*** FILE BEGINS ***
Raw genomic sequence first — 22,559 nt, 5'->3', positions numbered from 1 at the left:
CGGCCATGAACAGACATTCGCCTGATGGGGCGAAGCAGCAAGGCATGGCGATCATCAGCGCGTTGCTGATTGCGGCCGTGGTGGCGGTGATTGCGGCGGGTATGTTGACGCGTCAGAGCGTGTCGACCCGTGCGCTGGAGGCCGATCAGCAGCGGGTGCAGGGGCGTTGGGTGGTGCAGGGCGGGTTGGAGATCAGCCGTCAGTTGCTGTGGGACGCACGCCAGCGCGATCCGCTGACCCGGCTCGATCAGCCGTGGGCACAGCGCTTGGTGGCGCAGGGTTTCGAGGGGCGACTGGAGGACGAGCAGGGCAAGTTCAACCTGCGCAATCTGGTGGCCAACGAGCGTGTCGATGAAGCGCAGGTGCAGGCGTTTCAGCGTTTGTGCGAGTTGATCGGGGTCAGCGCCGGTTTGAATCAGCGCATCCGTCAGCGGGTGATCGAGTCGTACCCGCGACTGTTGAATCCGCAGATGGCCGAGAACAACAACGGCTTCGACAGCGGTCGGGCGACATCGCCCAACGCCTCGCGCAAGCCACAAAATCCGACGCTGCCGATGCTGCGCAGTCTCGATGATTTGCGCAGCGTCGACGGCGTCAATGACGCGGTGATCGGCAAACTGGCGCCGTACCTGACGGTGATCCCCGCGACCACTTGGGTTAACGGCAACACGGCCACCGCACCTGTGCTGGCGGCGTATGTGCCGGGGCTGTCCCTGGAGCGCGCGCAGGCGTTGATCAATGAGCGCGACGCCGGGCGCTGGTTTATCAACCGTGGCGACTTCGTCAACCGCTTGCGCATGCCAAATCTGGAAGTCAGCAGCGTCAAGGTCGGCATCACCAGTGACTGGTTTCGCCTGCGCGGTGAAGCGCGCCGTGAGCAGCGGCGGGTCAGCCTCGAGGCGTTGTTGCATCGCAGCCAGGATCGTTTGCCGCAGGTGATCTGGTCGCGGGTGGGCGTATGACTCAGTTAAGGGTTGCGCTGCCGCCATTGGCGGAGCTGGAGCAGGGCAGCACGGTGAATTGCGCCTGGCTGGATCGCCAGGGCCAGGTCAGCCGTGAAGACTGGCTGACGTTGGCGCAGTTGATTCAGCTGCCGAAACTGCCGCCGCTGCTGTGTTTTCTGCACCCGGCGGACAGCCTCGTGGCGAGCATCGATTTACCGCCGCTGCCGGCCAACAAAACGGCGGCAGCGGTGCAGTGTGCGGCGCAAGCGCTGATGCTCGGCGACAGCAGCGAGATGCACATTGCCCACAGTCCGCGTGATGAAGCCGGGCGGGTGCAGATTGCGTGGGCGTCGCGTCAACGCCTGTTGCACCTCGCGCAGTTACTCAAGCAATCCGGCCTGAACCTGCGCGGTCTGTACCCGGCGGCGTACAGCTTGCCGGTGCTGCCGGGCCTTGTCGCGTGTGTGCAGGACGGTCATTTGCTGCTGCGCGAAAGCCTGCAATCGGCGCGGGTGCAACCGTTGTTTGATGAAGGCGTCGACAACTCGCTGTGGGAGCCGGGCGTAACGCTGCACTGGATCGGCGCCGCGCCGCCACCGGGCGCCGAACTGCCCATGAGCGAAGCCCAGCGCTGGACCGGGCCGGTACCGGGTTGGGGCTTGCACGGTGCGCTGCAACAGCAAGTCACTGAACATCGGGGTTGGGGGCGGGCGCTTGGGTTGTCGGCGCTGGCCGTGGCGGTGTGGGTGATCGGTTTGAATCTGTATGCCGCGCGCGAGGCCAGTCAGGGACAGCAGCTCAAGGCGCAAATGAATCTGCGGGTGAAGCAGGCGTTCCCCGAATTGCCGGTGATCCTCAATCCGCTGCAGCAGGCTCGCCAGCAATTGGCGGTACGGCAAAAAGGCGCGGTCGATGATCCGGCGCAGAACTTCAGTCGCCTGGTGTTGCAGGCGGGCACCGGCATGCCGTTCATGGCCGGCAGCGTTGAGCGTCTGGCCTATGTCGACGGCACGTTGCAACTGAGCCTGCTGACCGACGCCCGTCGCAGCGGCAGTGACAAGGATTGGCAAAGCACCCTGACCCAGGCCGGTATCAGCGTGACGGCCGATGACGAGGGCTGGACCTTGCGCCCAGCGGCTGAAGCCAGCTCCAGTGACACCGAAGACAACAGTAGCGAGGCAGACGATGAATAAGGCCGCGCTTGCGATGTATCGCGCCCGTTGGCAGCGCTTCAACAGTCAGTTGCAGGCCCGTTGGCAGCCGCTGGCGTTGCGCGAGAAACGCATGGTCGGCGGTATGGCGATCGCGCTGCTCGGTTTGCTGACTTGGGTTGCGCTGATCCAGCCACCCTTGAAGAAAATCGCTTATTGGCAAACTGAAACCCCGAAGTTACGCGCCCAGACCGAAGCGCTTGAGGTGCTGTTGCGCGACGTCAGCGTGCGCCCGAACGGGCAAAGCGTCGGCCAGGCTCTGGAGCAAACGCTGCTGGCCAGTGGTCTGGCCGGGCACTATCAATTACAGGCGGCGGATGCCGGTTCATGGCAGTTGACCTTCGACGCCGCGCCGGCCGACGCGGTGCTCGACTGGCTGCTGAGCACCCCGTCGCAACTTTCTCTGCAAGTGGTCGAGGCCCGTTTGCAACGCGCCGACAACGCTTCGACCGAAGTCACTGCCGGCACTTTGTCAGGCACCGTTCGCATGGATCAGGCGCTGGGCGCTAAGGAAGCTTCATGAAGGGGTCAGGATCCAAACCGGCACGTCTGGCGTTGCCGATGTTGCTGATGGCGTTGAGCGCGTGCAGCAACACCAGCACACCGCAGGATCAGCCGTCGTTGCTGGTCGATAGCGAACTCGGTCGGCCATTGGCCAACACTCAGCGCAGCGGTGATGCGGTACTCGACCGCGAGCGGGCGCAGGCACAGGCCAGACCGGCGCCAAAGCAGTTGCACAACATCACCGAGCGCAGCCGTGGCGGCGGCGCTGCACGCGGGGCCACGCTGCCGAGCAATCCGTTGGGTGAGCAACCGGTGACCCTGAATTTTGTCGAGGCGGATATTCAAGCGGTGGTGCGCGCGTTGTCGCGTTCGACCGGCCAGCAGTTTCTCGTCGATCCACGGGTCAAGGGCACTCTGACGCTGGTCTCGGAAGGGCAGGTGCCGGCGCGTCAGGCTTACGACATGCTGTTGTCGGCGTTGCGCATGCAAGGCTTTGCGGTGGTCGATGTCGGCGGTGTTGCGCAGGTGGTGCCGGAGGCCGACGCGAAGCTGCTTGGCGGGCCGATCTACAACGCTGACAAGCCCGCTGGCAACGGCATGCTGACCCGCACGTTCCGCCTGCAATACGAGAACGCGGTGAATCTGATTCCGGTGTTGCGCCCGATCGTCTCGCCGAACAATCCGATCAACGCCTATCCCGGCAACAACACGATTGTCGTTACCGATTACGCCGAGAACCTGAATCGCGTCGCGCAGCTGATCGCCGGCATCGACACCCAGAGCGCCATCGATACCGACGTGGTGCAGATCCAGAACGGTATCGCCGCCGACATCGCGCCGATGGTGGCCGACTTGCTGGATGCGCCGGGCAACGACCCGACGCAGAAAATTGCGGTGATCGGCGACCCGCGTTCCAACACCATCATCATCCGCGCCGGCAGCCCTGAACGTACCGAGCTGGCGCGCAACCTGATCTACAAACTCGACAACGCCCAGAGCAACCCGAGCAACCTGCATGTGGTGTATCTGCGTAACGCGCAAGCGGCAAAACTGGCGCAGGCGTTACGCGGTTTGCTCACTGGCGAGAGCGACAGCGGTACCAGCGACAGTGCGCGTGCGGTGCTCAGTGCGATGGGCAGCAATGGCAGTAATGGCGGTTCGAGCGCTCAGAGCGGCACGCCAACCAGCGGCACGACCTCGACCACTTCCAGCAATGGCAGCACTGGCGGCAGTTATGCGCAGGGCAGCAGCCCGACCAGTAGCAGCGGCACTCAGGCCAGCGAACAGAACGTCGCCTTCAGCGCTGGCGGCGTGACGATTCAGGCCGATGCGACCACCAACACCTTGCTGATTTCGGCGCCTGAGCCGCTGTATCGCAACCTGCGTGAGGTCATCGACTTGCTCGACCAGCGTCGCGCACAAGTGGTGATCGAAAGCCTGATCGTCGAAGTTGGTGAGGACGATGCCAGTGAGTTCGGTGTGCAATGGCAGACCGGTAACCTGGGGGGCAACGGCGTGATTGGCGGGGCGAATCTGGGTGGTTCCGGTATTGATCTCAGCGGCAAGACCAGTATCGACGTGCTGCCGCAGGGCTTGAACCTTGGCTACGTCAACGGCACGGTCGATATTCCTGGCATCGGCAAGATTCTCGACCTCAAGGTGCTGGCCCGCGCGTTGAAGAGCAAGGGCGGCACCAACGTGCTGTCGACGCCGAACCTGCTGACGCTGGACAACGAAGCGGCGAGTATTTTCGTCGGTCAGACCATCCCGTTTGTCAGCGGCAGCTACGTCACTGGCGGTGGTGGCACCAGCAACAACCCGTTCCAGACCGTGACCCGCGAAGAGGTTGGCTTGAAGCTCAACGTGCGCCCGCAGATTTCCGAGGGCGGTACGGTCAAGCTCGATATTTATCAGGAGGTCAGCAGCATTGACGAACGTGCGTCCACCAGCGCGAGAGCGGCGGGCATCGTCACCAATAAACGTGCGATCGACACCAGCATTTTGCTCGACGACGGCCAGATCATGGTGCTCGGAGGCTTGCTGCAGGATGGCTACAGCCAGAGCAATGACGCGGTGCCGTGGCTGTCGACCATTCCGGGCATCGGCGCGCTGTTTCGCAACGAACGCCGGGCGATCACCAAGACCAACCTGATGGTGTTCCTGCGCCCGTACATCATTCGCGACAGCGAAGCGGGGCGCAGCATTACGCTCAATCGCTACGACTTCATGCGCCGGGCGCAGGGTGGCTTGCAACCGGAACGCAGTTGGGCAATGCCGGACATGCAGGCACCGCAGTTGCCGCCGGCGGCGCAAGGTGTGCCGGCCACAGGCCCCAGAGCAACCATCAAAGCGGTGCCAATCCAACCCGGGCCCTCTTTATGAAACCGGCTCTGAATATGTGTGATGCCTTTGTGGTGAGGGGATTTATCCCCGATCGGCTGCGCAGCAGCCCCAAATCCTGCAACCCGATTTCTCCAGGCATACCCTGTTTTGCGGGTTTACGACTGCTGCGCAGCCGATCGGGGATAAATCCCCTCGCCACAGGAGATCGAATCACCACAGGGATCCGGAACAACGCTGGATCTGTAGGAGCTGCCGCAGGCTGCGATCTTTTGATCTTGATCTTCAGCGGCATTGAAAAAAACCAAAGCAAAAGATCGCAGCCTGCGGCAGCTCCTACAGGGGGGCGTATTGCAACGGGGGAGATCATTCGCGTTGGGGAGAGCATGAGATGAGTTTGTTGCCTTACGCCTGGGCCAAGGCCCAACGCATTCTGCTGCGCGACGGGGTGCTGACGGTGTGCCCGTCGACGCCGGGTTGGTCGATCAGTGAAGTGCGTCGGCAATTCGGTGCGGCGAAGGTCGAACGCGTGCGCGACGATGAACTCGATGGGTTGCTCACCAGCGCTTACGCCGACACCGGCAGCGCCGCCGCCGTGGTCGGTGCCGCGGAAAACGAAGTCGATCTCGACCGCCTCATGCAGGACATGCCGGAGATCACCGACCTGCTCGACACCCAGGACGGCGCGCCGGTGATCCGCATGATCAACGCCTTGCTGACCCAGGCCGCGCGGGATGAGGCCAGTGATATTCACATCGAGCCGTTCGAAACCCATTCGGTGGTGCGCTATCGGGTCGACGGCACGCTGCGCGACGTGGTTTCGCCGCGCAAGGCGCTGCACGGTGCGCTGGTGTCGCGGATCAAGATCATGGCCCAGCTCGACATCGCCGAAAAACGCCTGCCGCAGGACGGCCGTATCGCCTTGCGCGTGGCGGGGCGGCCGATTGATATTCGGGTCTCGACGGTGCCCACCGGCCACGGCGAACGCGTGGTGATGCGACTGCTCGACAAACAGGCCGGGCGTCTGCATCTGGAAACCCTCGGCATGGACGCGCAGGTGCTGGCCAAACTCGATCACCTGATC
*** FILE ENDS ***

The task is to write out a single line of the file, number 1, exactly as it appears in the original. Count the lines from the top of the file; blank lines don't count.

Raw genomic sequence first — 22,559 nt, 5'->3', positions numbered from 1 at the left: